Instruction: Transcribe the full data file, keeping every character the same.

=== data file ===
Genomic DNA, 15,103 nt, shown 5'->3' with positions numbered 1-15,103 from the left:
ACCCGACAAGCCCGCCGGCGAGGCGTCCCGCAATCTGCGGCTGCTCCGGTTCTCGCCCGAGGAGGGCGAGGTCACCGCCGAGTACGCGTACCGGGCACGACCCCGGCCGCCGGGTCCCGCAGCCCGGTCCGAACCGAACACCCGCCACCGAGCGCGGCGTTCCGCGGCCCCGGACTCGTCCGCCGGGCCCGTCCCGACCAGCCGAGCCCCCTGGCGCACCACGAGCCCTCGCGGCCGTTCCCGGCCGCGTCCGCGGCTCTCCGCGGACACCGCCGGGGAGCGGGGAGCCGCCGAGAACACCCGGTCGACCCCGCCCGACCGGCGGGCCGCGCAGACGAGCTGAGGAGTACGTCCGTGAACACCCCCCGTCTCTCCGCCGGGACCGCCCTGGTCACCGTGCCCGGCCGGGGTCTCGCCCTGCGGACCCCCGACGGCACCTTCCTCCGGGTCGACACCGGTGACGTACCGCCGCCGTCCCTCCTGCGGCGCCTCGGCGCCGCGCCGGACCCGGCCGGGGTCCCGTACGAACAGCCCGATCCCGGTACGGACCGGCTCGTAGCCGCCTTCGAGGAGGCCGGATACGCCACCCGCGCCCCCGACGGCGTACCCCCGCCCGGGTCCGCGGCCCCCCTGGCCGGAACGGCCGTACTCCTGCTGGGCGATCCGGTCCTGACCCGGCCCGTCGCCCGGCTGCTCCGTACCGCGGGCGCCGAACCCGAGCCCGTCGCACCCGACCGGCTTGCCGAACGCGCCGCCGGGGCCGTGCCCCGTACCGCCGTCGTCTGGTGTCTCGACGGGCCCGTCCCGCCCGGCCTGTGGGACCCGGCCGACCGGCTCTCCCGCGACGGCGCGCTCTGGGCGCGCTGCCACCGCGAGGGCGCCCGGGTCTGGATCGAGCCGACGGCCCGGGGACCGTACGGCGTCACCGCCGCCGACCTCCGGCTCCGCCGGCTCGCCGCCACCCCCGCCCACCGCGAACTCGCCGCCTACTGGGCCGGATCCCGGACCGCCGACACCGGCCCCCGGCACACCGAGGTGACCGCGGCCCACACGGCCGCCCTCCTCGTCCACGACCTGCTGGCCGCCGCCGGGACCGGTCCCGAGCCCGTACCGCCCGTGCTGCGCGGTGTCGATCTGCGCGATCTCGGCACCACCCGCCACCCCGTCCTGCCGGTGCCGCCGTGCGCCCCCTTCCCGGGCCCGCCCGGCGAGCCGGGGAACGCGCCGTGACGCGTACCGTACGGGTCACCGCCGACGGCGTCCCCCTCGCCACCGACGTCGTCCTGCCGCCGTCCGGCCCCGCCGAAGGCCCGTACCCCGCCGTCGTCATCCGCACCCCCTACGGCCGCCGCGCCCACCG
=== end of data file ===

Genomic DNA, 15,103 nt, shown 5'->3' with positions numbered 1-15,103 from the left:
ACCCGACAAGCCCGCCGGCGAGGCGTCCCGCAATCTGCGGCTGCTCCGGTTCTCGCCCGAGGAGGGCGAGGTCACCGCCGAGTACGCGTACCGGGCACGACCCCGGCCGCCGGGTCCCGCAGCCCGGTCCGAACCGAACACCCGCCACCGAGCGCGGCGTTCCGCGGCCCCGGACTCGTCCGCCGGGCCCGTCCCGACCAGCCGAGCCCCCTGGCGCACCACGAGCCCTCGCGGCCGTTCCCGGCCGCGTCCGCGGCTCTCCGCGGACACCGCCGGGGAGCGGGGAGCCGCCGAGAACACCCGGTCGACCCCGCCCGACCGGCGGGCCGCGCAGACGAGCTGAGGAGTACGTCCGTGAACACCCCCCGTCTCTCCGCCGGGACCGCCCTGGTCACCGTGCCCGGCCGGGGTCTCGCCCTGCGGACCCCCGACGGCACCTTCCTCCGGGTCGACACCGGTGACGTACCGCCGCCGTCCCTCCTGCGGCGCCTCGGCGCCGCGCCGGACCCGGCCGGGGTCCCGTACGAACAGCCCGATCCCGGTACGGACCGGCTCGTAGCCGCCTTCGAGGAGGCCGGATACGCCACCCGCGCCCCCGACGGCGTACCCCCGCCCGGGTCCGCGGCCCCCCTGGCCGGAACGGCCGTACTCCTGCTGGGCGATCCGGTCCTGACCCGGCCCGTCGCCCGGCTGCTCCGTACCGCGGGCGCCGAACCCGAGCCCGTCGCACCCGACCGGCTTGCCGAACGCGCCGCCGGGGCCGTGCCCCGTACCGCCGTCGTCTGGTGTCTCGACGGGCCCGTCCCGCCCGGCCTGTGGGACCCGGCCGACCGGCTCTCCCGCGACGGCGCGCTCTGGGCGCGCTGCCACCGCGAGGGCGCCCGGGTCTGGATCGAGCCGACGGCCCGGGGACCGTACGGCGTCACCGCCGCCGACCTCCGGCTCCGCCGGCTCGCCGCCACCCCCGCCCACCGCGAACTCGCCGCCTACTGGGCCGGATCCCGGACCGCCGACACCGGCCCCCGGCACACCGAGGTGACCGCGGCCCACACGGCCGCCCTCCTCGTCCACGACCTGCTGGCCGCCGCCGGGACCGGTCCCGAGCCCGTACCGCCCGTGCTGCGCGGTGTCGATCTGCGCGATCTCGGCACCACCCGCCACCCCGTCCTGCCGGTGCCGCCGTGCGCCCCCTTCCCGGGCCCGCCCGGCGAGCCGGGGAACGCGCCGTGACGCGTACCGTACGGGTCACCGCCGACGGCGTCCCCCTCGCCACCGACGTCGTCCTGCCGCCGTCCGGCCCCGCCGAAGGCCCGTACCCCGCCGTCGTCATCCGCACCCCCTACGGCCGCCGCGCCCACCG